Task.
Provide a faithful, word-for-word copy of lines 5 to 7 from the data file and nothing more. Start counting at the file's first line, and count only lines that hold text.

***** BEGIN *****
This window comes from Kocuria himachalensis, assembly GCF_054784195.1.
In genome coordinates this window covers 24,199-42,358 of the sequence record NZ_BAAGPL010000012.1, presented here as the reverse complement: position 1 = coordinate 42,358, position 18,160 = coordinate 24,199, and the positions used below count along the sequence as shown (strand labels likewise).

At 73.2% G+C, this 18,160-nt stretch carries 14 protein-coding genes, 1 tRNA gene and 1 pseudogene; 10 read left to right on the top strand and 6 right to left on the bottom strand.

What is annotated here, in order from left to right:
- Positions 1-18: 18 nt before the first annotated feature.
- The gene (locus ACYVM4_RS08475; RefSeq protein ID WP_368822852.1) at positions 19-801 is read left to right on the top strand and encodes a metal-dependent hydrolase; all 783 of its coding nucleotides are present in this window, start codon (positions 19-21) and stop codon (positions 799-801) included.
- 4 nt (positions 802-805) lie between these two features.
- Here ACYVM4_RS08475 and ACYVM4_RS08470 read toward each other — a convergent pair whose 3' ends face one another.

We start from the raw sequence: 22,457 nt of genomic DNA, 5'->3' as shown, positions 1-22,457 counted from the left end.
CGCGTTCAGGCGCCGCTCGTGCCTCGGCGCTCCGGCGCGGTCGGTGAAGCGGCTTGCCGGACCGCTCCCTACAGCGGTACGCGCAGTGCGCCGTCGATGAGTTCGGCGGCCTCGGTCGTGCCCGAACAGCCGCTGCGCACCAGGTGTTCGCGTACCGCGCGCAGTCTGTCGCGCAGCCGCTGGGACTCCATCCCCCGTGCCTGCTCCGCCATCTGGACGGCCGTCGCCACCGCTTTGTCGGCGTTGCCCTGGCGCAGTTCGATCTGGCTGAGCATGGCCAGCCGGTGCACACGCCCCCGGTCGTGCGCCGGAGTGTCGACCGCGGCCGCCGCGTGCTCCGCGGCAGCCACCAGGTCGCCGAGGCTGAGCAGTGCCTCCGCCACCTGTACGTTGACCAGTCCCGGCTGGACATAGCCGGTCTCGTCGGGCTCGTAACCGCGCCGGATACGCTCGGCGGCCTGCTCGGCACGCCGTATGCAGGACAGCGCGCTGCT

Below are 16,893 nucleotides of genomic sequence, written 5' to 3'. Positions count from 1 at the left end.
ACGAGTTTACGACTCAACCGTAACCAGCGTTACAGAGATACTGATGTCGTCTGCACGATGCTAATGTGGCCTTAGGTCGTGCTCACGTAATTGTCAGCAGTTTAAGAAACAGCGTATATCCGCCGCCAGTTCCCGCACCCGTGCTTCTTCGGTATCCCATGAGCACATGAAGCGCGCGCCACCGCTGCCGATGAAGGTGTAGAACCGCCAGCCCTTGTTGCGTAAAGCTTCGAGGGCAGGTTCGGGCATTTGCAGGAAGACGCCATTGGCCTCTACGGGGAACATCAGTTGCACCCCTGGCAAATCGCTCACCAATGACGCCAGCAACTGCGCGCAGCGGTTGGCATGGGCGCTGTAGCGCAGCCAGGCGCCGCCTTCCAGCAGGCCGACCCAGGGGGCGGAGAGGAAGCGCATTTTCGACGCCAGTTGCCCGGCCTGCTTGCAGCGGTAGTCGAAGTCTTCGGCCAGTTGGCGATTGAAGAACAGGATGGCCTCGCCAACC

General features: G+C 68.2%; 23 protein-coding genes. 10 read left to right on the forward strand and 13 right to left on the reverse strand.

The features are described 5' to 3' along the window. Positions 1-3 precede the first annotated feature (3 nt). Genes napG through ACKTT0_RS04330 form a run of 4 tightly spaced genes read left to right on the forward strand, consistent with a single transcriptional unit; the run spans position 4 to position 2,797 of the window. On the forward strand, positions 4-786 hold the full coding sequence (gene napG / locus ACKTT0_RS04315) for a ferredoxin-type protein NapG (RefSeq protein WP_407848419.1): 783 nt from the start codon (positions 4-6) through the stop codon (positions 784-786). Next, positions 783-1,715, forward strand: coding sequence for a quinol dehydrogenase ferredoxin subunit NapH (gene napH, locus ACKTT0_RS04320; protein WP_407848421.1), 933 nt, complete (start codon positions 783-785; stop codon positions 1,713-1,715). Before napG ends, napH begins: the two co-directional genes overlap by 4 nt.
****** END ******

- Positions 1-18: 18 nt before the first annotated feature.
- The gene (locus ACYVM4_RS08475; RefSeq protein ID WP_368822852.1) at positions 19-801 is read left to right on the top strand and encodes a metal-dependent hydrolase; all 783 of its coding nucleotides are present in this window, start codon (positions 19-21) and stop codon (positions 799-801) included.
- 4 nt (positions 802-805) lie between these two features.